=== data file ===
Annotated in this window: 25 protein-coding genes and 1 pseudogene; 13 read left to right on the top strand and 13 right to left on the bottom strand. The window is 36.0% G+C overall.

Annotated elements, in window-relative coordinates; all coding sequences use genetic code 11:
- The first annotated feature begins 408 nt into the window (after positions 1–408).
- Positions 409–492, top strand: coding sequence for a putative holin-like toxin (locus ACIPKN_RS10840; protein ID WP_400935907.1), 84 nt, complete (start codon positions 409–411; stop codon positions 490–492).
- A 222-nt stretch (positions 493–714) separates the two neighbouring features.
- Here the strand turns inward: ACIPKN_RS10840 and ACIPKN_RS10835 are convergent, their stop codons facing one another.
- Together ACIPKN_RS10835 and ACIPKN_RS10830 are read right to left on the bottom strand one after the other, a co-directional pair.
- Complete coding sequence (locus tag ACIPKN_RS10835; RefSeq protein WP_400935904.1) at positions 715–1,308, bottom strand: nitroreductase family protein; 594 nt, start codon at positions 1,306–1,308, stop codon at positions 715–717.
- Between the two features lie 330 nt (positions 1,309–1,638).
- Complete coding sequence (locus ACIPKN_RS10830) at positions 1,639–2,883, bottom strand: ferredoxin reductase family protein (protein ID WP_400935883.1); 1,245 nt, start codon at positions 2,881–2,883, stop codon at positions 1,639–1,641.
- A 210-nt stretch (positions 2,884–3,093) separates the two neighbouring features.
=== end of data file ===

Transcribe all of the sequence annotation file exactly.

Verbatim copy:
Annotated in this window: 25 protein-coding genes and 1 pseudogene; 13 read left to right on the top strand and 13 right to left on the bottom strand. The window is 36.0% G+C overall.

Annotated elements, in window-relative coordinates; all coding sequences use genetic code 11:
- The first annotated feature begins 408 nt into the window (after positions 1–408).
- Positions 409–492, top strand: coding sequence for a putative holin-like toxin (locus ACIPKN_RS10840; protein ID WP_400935907.1), 84 nt, complete (start codon positions 409–411; stop codon positions 490–492).
- A 222-nt stretch (positions 493–714) separates the two neighbouring features.
- Here the strand turns inward: ACIPKN_RS10840 and ACIPKN_RS10835 are convergent, their stop codons facing one another.
- Together ACIPKN_RS10835 and ACIPKN_RS10830 are read right to left on the bottom strand one after the other, a co-directional pair.
- Complete coding sequence (locus tag ACIPKN_RS10835; RefSeq protein WP_400935904.1) at positions 715–1,308, bottom strand: nitroreductase family protein; 594 nt, start codon at positions 1,306–1,308, stop codon at positions 715–717.
- Between the two features lie 330 nt (positions 1,309–1,638).
- Complete coding sequence (locus ACIPKN_RS10830) at positions 1,639–2,883, bottom strand: ferredoxin reductase family protein (protein ID WP_400935883.1); 1,245 nt, start codon at positions 2,881–2,883, stop codon at positions 1,639–1,641.
- A 210-nt stretch (positions 2,884–3,093) separates the two neighbouring features.